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Workers in manufacturing jobs, also known as “blue collar workers,” have long been exposed
to foreign competition, losing jobs to lower wages abroad. With the advancement of technology, now there is a
trend to “outsource” white collar jobs as well. “Outsourcing,” also referred to
as “offshoring,” “is the term now used to describe the [emerging] practice among companies in the
United States of contracting out the jobs of white collar [and blue collar] workers in service sector industries
(e.g., computer programmers) to firms located beyond U.S. borders.” 1 Economists debate
whether the trend to outsource jobs will have an overall negative impact on the economy.
Advances in technology and lower cost communications now mean that a computer programmer, accountant, software
or product developer or customer service operator (who may be responsible for responding to customer billing questions,
order placements, shipments and returned merchandise issues) working for a U.S. company can easily work from India,
China or the Philippines to do the same job that would be done in the United States-and by doing so “save parent
companies 30 percent to 70 percent in costs.”2 India and China are the leading destinations for
outsourced jobs and they are now home to the biggest overseas operations of some U.S. companies.3 The U.S.
government does not require U.S. companies to maintain statistics on how many service jobs have been outsourced abroad
so exact estimates are not available. The Boston based consultancy firm, Forrester Research, estimates that 400,000
U.S. service jobs have been lost to offshoring since the year 2000. They also predict that by 2015 about 3.3 million
U.S. jobs will have been outsourced. A study conducted by the University of California, Berkley estimates that 14
million U.S. jobs are vulnerable to being outsourced.4 A survey conducted by the Labor Department, Bureau of
Labor Statistics, found that only 4,633 jobs were moved overseas in the first three months of 2004. This number
represents less than 2 percent of the total layoffs for the first quarter of 2004.5
From the above mentioned estimates it may be concluded that not many jobs have been lost to overseas workers.
The numbers are “small relative to total U.S. employment of 137 million, and account for less than 2 percent of the
roughly 15 million Americans who involuntarily lose their jobs each year.”6 However, these layoffs have a
large impact on the affected communities. Not only are workers faced with the possibility of losing their jobs but
also losing their health care. In addition, others fear that shifting jobs offshore will put downward pressure on
the wages of white collar workers in the U.S. According to the consulting firm McKinsey and Company, U.S. companies
make up about 70 percent of the global outsourcing market. Lower wages abroad are one of the greatest incentives for
corporations to hire foreign workers. At the low skill end, Indian workers earn $1 less per hour to handle customer
service calls, and among the higher-skill workers, such as computer programmers, wages are one-tenth the pay of their U.S.
counterparts.7 " To date, studies typically estimated that trade has had a fairly small effect on the U.S.
wage structure, but ‘if trade in services that involve more highly skilled jobs continues to grow, trade will affect
a larger share of the workforce, so the effect on the wage structure could become larger over time.’”8
Changes in wages may not only affect workers in the United States but workers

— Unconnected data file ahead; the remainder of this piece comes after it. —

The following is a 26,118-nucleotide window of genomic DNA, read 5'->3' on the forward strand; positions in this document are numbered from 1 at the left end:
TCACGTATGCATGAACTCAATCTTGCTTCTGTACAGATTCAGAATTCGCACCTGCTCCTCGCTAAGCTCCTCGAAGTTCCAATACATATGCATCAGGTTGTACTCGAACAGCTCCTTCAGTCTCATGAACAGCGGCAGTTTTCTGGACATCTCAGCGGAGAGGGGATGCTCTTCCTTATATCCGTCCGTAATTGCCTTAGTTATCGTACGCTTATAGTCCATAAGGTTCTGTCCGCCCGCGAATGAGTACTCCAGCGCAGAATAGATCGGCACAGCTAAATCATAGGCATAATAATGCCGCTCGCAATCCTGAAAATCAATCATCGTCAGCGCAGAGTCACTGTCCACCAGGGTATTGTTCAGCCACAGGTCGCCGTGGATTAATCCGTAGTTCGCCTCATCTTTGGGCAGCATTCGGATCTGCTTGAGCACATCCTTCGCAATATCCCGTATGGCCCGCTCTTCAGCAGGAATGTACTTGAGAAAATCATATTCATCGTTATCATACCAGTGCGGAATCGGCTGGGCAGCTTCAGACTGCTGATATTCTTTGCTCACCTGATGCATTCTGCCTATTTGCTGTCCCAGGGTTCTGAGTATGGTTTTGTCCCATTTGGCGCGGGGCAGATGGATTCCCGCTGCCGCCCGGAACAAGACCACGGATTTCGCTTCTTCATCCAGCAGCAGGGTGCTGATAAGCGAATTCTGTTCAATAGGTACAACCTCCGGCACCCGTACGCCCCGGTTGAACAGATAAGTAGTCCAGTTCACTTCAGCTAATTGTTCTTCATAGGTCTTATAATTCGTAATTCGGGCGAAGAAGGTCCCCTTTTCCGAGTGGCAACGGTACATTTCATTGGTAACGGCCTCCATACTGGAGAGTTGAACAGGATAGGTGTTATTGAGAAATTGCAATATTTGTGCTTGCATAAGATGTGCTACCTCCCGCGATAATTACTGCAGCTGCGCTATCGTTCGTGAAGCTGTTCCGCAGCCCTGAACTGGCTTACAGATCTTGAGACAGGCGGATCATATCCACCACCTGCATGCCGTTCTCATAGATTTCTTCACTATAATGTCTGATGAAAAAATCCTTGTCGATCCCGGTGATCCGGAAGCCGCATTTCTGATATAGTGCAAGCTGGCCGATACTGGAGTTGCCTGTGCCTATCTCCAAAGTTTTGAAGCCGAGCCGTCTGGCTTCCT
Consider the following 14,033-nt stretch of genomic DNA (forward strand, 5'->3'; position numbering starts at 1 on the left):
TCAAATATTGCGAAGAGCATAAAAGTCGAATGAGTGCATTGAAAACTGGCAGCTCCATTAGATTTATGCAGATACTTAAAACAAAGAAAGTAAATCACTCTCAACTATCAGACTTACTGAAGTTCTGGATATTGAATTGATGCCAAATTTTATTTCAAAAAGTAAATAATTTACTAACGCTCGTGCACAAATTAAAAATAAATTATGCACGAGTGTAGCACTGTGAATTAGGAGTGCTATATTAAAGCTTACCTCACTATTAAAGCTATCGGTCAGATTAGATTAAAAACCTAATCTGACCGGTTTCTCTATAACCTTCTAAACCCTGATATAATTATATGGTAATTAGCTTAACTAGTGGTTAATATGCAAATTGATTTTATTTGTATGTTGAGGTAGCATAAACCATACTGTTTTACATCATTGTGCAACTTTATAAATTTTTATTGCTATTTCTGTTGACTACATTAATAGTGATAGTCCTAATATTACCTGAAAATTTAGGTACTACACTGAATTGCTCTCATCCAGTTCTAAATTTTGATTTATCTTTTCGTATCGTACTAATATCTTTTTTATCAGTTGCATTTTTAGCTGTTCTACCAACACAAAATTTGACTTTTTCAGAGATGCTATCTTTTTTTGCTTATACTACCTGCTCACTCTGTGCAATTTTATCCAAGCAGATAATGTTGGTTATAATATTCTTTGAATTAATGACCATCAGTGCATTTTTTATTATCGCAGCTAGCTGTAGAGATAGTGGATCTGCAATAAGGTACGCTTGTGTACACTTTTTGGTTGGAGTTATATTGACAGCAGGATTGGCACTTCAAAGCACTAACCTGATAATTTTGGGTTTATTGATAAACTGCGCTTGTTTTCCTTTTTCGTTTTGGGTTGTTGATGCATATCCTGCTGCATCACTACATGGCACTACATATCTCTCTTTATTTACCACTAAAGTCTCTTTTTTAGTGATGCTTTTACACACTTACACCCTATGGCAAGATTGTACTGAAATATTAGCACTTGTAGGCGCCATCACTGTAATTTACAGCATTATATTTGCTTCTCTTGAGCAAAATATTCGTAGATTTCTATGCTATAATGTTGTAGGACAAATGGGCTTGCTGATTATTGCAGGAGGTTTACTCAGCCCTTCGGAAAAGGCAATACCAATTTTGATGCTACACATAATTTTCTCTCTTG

in developing countries as well. Currently 54% of India is under the
age of 25 (555 million people).9 This means that there will be great
competition for jobs once these youths enter the workforce. According
to a briefing by the Overseas Development Institute, companies operating in
foreign countries, “[raise] average growth and wages, but [do] not reduce
and may increase wage inequality in developing countries.”10 At
the same time, as the demand for skilled workers increases there will be an
increase in the gap between skilled and unskilled wages and a growing gap in
the urban and rural wage differences.11
United States Trade Representative (USTR), the government agency which negotiates
trade agreements for the United States, is now required to conduct an assessment
on how trade agreements will affect the employment of workers in the U.S. and
other countries involved. An assessment of women’s and men’s
employment will also be done within this analysis. Organizations such as
the Women’s Edge Coalition have been working hard to get the U.S. to look
not only at employment but also at the terms and conditions for women. Ritu
Sharma, Executive Director of Women’s Edge, stated, “We cannot condemn more women to an unending cycle
of poverty when a simple assessment could easily uncover ways women could benefit from the global economy. We
are asking the U.S. government to conduct this review so that trade works for women.”12
There are many conflicting views among economists on how outsourcing affects the economy.
Some experts argue that offshoring provides access to good middle class jobs that would not otherwise be available in developing
Expanding the middle class in developing nations is an important goal that will yield benefits for the U.S. in the long
term.13 But a counter argument states that “the potential problems resulting from an increase in the
global supply of highly educated workers could depress the living standards of American workers who historically have been
much less affected by globalization.”14 Some experts believe that new jobs will be created as a result of
offshoring and there will be a new demand for different skills which will bring higher wages.15 Some experts state
that “overall, offshoring will offer economic gains. But some American workers, companies, and possibly communities
will just as surely lose out in the process."16 For example, total exports from U.S. companies to India have